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Newsfeeds from around the industry
Google Webmaster Central Blog
Official news on crawling and indexing sites for the Google index.

  • Surfacing your business's contact and local info in Google

    Webmaster level: All

    Every day, searchers use Google to find information about businesses. Common queries include finding the phone number for customer service, the location of a business, and opening hours.

    This information is typically found in a business's location page or a "contact us" section of a company's website. When Google correctly identifies these pages and is able to extract the relevant information from them, it is more likely to surface that information to searchers looking for the business.

    Today we would like to share our recommendations for helping Google identify and surface this information.

    Corporate phone numbers

    National phone numbers for many companies are displayed prominently in Google Search results. For example, a searcher looking for Nest Labs' customer service number will see:

    Today, we are launching support for schema.org markup to help you specify your preferred phone numbers using structured data markup embedded on your website. Four types of phone numbers are currently supported:

    • Customer service
    • Technical support
    • Billing support
    • Bill payment

    For each phone number, you can also indicate if it is toll-free, suitable for the hearing-impaired, and whether the number is global or serves specific countries. Learn how to specify your national customer service numbers.

    Recommendations for local business sites

    Many people also turn to Google to find and discover local businesses, and the best information is often on a website's contact us or branch locator page. These location pages typically include the address of the business, the phone number, opening hours, and other information.

    Today we're also introducing recommendations about the best way to build these location pages to make them easily accessible and understandable to Googlebot, and more importantly, Google's users. Our recommendations cover both crawling, indexing and visual layout suggestions, as well as new structured data markup guidelines to help Google index pages more accurately.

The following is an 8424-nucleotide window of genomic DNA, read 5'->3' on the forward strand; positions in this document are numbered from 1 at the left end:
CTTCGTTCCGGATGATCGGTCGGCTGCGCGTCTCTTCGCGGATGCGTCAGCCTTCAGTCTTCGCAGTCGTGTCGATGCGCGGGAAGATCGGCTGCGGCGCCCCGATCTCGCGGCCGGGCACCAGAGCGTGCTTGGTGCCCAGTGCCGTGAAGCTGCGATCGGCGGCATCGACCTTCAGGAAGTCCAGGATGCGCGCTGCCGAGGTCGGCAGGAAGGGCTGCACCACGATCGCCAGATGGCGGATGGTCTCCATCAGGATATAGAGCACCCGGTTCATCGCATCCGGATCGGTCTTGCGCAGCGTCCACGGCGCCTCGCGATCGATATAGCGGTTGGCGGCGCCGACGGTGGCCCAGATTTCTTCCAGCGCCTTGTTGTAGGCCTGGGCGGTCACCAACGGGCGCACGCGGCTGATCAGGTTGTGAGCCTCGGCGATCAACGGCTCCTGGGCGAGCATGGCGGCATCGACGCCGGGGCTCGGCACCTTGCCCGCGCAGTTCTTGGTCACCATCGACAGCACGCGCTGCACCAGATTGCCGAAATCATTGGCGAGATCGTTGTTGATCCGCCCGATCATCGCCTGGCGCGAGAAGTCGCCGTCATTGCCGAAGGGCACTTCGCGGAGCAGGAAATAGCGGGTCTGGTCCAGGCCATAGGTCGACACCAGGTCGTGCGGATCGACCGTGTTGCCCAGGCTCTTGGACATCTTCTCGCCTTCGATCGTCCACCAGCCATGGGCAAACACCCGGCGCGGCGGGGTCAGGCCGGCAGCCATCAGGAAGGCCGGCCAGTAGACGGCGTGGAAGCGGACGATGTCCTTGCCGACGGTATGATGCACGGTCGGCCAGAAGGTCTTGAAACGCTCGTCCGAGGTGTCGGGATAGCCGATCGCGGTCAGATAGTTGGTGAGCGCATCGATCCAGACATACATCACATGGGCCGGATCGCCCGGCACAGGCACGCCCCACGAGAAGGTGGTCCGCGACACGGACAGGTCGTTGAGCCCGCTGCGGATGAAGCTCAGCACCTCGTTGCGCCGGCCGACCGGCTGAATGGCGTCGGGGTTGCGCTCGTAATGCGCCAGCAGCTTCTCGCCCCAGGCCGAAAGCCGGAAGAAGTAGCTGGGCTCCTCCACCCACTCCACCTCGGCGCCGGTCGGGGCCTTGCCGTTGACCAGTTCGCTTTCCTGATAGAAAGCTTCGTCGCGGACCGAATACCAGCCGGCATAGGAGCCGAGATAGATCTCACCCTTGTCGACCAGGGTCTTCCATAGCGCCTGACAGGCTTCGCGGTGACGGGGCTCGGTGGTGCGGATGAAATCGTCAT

In addition to building great location pages, businesses are encouraged to continue using Places for Business, which is a fast and easy way to update your information across Google's service such as Google Maps, the Knowledge Graph and AdWords campaigns.

    This blog post is only a brief summary of our recommendations for building location pages or branch locators. Please read the guidelines and, as always, please ask on our Webmaster Help forums if you have more questions.

    Posted by Justin Boyan, Product Manager, Jonathan Sidi, Product Manager, , Webmaster Trends Analyst



  • App Indexing updates
    Webmaster Level: Advanced

    In October, we announced guidelines for App Indexing for deep linking directly from Google Search results to your Android app. Thanks to all of you that have expressed interest. We’ve just enabled 20+ additional applications that users will soon see app deep links for in Search Results, and starting today we’re making app deep links to English content available globally.


    We’re continuing to onboard more publishers in all languages. If you haven’t added deep link support to your Android app or specified these links on your website or in your Sitemaps, please do so and then notify us by filling out this form.

    Here are some best practices to consider when adding deep links to your sitemap or website:
    • App deep links should only be included for canonical web URLs.
    • Remember to specify an app deep link for your homepage.
    • Not all website URLs in a Sitemap need to have a corresponding app deep link. Do not include app deep links that aren't supported by your app.
    • If you are a news site and use News Sitemaps, be sure to include your deep link annotations in the News Sitemaps, as well as your general Sitemaps.
    • Don't provide annotations for deep links that execute native ARM code. This enables app indexing to work for all platforms
    When Google indexes content from your app, your app will need to make HTTP requests that it usually makes under normal operation. These requests will appear to your servers as originating from Googlebot. Therefore, your server's robots.txt file must be configured properly to allow these requests.

    Finally, please make sure the back button behavior of your app leads directly back to the search results page.

    For more details on implementation, visit our updated developer guidelines. And, as always, you can ask questions on the mobile section of our webmaster forum.

    Posted by Michael Xu, Software Engineer


  • More Precise Index Status Data for Your Site Variations
    Webmaster Level: Intermediate